Protestors in Perth have called for the New Zealand government to reconsider offshore oil exploration permits granted to oil and gas giant Chevron in the Pegasus Basin.
Members of the Maritime Union of New Zealand (MUNZ) and the International Transport Workers Federation (ITF) gathered outside the New Zealand consulate in Perth yesterday to air their concerns over Chevron being granted a permit in New Zealand.
The permit will allow Chevron to explore thousands of square kilometres of New Zealand’s land and sea for oil and gas.
The New Zealand Petroleum and Minerals website outlines that three offshore petroleum exploration permits in the Pegasus basin were granted last year to a" joint venture between Chevron New Zealand Exploration Limited & Statoil New Zealand. All three permits are for 15 years, and in all three cases Chevron is the operator - and Chevron and Statoil each have a 50% share of the permit."
According to the protestors, they already have hands on experience with Chevron which they claim has disappointed local communities in Western Australia by “failing to meet commitments for local jobs and to local businesses, poor safety and other conditions for workers, massive cost overruns and project mismanagement in its construction phase.”
The group presented a letter to the New Zealand consulate yesterday which outlined the concerns they had in regards to the way Chevron operates and the MUNZ National Secretary, Joe Fleetwood says, “Our members work in this industry, we support responsible drilling with high safety standards, but we do not support companies that have a bad environmental record and anti-worker agenda entering our industry.”
A statement on the Chevron website says it has spent over “20 years expanding systems that support a culture of safety and environmental stewardship that strives to achieve world-class performance and prevent all incidents. We call this Operational Excellence (OE), and it drives everything we do. Our workforce truly believes that incidents are preventable, and we have policies, processes, tools and behavioural expectations in place to assist us in achieving that goal.”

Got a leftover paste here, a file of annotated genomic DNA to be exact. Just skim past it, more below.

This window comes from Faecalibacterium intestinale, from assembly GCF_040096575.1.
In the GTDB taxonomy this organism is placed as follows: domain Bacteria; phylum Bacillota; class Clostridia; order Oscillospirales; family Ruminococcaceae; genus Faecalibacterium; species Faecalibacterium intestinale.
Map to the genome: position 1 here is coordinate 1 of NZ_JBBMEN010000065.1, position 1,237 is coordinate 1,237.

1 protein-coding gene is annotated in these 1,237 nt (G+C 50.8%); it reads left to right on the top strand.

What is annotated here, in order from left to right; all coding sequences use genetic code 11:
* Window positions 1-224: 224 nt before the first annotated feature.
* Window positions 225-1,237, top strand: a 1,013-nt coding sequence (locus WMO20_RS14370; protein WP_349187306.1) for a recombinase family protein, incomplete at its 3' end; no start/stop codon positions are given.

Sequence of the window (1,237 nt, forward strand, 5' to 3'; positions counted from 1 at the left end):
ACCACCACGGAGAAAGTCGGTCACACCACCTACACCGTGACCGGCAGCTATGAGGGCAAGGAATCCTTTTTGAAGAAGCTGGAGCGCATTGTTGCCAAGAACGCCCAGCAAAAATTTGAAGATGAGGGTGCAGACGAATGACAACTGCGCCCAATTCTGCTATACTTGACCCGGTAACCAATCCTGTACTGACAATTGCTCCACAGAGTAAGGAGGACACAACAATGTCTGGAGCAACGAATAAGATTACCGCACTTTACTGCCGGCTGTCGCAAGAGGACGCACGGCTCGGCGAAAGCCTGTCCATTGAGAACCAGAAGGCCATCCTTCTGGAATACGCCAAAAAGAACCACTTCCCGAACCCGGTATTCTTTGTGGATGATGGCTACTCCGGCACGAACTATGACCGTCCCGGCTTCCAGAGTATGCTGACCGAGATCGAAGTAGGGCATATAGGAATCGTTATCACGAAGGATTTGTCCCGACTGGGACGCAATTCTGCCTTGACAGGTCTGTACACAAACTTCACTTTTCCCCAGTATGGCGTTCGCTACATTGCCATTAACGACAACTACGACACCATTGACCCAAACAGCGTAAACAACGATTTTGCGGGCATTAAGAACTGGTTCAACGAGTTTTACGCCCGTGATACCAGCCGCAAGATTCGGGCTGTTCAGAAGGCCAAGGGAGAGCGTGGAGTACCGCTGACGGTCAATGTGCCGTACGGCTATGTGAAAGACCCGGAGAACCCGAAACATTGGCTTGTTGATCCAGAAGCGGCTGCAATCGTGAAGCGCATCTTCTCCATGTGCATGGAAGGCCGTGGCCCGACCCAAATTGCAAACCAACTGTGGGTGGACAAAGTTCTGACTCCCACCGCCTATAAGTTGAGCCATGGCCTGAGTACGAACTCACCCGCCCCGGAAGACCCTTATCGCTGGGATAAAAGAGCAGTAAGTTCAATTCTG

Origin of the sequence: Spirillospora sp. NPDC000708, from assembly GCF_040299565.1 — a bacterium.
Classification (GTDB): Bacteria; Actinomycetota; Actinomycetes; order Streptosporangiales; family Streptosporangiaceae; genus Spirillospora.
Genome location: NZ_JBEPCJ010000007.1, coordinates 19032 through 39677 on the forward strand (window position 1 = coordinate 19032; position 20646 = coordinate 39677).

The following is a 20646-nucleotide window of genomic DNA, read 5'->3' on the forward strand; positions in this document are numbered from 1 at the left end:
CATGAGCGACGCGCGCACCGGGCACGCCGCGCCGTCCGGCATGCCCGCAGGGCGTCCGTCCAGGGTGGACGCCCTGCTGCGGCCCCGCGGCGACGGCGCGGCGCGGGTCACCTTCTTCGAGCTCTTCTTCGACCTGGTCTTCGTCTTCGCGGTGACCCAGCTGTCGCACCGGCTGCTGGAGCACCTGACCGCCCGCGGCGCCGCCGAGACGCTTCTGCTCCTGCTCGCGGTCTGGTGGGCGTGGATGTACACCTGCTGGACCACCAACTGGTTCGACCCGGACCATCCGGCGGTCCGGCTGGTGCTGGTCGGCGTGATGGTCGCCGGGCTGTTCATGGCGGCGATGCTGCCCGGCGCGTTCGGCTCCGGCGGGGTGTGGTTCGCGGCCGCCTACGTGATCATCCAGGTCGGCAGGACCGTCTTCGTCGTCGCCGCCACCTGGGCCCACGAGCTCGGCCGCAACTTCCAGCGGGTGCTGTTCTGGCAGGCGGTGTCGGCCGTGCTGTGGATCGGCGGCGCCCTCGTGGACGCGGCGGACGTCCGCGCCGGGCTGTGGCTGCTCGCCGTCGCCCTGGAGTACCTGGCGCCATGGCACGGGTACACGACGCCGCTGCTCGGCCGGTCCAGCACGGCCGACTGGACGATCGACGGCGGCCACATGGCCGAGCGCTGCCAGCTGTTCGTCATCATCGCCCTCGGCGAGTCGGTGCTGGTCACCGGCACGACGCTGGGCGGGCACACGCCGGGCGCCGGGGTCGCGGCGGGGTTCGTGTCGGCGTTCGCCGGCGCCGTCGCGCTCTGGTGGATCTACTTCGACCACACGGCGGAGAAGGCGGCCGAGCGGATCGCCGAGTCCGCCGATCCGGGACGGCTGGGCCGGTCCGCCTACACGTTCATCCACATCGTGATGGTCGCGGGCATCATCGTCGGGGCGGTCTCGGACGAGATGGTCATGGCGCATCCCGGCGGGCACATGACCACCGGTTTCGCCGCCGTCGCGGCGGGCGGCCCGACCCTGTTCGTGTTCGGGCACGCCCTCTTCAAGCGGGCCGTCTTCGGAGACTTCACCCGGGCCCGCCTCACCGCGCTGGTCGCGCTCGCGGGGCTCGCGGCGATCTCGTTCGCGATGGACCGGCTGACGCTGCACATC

However the protestors who gathered in Perth yesterday had a different account, the letter presented to the New Zealand consulate said “Based on the global experience with Chevron, we are concerned that this exploration will not be in the best interest of your natural environment or your local families. Chevron has a concerning history of behaviour in the communities it depends on for its enormous profits. It makes promises about jobs, the benefits to local communities and protecting the environment that are often not met.
ITF President Paddy Crumlin says Chevron has a record of anti-worker activities and other bad practices in their global operations.
“We are alerting the New Zealand public that this operator has a very dubious record and Australian workers have experienced that first hand.”
According to Wikipedia, in April this year AmazonWatch released videos apparently showing employees and consultants working for Chevron finding petroleum contamination at sites in the Ecuadorean Amazon that the company claimed was cleaned up years earlier. These videos were confirmed as legitimate by Chevron legal counsel.
The protestors say the rally was the first step in the New Zealand link of what has become a global campaign demanding Chevron respect the communities it operates in.